The Real Cost of Collections

The Real Cost of Collections

When it comes to collections, you have two primary options:

  • Attempt to collect with your in-house staff.
  • Outsource your collections to a reputable agency.

If you’re not sure which way to go, sometimes looking at raw numbers can help you make your decision. What is the real cost of collections?

Look at Debt Timelines

A debt timeline shows you not only how many accounts are overdue, but also how long overdue each account has become. For instance, you might have some customers who are just 15 days late, but you could also have accounts that have reached the 120-day point.

In an interview with Suzanne Kearns for QuickBooks, collections expert Barney Zeng reveals that many companies successfully collect their own debts up to the 30-days-past-due mark. After that, the collection rates drop precipitously.

If your customers consistently pass the 30-day mark without paying, you might consider outsourcing. Otherwise, you risk writing off those unpaid accounts, which can create cash flow issues and establish an unpleasant precedent for your company.

Consider Labor Costs

New employees cost more than you think when you run the numbers.

If you decide to pursue debt collections in-house, employee salary isn’t the only consideration. In fact, if you pay an employee $18 per hour, that same employee actually costs your company an average of $28.80 per hour.

You’re paying for benefits, physical space in your office, internet bandwidth, and more. When you outsource your collections needs, you don’t incur those ancillary costs.  Another cost to consider is the materials and postage needed to send follow-up statements. Paper, envelopes, ink, postage, etc. all start to add up when you’re sending the same person several statements to follow-up on past due accounts.

If your in-house efforts successfully recoup 100 percent of your unpaid accounts, you might consider the costs worth the upside. However, that’s rarely the case. For one thing, you have to train your employee to make collection calls, write collection letters, and speak persuasively with delinquent clients. Even after investing that time and money, you can’t guarantee that your collections employees will prove successful.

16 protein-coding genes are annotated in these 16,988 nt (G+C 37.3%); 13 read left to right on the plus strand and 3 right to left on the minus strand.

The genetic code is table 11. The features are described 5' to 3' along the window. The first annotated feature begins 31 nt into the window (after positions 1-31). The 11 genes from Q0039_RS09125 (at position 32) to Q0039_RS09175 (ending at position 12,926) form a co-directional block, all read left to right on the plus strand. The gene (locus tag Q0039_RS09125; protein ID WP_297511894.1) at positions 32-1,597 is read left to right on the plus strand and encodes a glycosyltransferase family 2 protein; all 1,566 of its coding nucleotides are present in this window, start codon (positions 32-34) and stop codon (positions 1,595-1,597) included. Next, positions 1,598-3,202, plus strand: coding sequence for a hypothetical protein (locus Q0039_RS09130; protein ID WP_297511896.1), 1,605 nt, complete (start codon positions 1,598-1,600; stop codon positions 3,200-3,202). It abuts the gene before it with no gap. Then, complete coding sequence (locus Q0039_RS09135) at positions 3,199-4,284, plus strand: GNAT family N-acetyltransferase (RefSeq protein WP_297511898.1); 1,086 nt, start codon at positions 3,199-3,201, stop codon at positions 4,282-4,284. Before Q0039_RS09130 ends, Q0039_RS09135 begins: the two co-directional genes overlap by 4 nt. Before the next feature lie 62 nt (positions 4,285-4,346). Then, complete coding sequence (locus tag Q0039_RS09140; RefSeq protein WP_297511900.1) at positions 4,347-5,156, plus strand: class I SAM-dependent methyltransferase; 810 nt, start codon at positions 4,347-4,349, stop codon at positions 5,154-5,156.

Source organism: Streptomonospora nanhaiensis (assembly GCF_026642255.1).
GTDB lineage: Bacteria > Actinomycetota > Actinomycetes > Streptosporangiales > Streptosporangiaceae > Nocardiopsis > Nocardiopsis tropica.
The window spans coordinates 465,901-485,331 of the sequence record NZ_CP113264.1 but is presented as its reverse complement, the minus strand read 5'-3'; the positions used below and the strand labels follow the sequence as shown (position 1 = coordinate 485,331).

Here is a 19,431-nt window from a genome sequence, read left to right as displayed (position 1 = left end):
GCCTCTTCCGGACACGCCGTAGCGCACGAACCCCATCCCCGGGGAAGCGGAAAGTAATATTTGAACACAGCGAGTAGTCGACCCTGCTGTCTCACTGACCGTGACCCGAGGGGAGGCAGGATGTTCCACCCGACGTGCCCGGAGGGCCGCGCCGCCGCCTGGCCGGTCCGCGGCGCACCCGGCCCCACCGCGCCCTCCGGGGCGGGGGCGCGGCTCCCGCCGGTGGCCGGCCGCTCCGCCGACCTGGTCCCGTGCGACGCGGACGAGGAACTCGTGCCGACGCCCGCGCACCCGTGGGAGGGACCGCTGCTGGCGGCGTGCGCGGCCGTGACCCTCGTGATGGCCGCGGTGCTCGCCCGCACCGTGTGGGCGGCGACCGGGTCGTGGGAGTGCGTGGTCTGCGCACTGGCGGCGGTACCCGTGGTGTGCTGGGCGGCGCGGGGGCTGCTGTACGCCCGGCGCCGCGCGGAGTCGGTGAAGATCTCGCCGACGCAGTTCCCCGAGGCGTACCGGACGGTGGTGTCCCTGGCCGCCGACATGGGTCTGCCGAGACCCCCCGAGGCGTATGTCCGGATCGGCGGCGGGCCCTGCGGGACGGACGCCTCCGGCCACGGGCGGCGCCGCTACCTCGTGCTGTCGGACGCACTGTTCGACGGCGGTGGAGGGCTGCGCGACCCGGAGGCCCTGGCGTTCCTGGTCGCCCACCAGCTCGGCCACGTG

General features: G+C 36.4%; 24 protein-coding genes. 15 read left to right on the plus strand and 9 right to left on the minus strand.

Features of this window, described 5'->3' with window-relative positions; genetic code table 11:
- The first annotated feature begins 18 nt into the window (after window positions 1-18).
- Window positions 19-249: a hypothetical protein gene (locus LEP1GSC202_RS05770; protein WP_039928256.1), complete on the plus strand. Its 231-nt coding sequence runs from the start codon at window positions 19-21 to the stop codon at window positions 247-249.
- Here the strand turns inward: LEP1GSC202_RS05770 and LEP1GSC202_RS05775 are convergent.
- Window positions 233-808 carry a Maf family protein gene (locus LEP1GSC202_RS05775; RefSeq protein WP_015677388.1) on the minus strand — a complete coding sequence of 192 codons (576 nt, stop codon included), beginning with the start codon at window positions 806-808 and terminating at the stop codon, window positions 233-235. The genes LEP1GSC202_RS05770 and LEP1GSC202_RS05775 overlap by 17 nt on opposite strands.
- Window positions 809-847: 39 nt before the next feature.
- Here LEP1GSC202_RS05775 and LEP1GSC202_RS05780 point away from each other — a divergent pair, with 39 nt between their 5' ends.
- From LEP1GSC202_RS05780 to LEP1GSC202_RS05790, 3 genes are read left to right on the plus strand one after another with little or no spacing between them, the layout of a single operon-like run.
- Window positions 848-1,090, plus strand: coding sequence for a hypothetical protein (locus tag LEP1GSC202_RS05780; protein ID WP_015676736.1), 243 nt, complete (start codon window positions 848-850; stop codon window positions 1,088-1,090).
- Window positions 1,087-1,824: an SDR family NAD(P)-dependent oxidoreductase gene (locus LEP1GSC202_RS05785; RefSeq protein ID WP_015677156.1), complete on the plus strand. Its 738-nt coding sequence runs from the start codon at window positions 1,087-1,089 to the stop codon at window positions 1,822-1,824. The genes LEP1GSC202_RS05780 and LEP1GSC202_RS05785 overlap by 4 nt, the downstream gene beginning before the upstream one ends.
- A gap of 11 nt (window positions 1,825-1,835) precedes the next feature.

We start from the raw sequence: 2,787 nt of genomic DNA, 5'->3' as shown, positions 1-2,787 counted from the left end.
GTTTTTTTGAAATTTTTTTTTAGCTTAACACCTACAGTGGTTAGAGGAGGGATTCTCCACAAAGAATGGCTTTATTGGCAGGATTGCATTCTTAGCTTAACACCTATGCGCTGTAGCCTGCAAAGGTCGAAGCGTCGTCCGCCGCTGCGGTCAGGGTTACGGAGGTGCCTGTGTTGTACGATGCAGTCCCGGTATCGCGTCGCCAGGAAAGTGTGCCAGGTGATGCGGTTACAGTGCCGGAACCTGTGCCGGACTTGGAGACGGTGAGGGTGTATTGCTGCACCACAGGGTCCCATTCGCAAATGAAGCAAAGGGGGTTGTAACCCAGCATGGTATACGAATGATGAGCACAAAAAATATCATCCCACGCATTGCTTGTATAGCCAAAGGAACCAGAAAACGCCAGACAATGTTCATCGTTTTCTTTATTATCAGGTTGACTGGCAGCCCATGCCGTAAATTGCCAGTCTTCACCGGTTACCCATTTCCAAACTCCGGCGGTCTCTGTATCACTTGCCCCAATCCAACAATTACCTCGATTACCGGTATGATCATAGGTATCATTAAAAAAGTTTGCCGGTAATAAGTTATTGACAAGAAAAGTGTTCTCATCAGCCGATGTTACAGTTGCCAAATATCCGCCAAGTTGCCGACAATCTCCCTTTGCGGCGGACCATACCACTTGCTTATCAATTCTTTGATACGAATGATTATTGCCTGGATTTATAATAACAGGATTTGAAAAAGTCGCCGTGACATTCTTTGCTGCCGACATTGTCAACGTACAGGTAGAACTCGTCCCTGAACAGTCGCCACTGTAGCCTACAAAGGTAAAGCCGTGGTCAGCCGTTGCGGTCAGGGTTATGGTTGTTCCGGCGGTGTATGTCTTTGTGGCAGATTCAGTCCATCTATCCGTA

Forecast Legal Expenses

The laws surrounding debt collection change regularly. If your company doesn’t remain in compliance with those laws, you could face fines, litigation, or industry censures, all of which are way more costly than your initial expense to collect.

Some experts estimate that litigation costs amount to about one-third of total profits for a company. Can you afford to give up 33.3 percent of your total profits for the last year?

If you’re forced to defend your business in court (or agree to a settlement), you’ll further reduce your cash flow. Worse, you could lose your entire business if it isn’t strong enough to bear the brunt of litigation costs.

That’s why you shouldn’t just pick a debt collection agency out of the Yellow Pages. You need to work with a professional company that not only understands industry compliance but also follows it religiously.

Regardless of your industry, you need help maximize revenue and create consistent cash flow. Debt collection is just one facet of that process, but it can prove significant for many companies.

If you’re ready to start collecting more cash on the debts your customers owe, we’re here to help. Please contact us to discuss our low rates, our commitment to industry compliance, and our stellar track record in collections.

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June 23rd, 2017|Collections|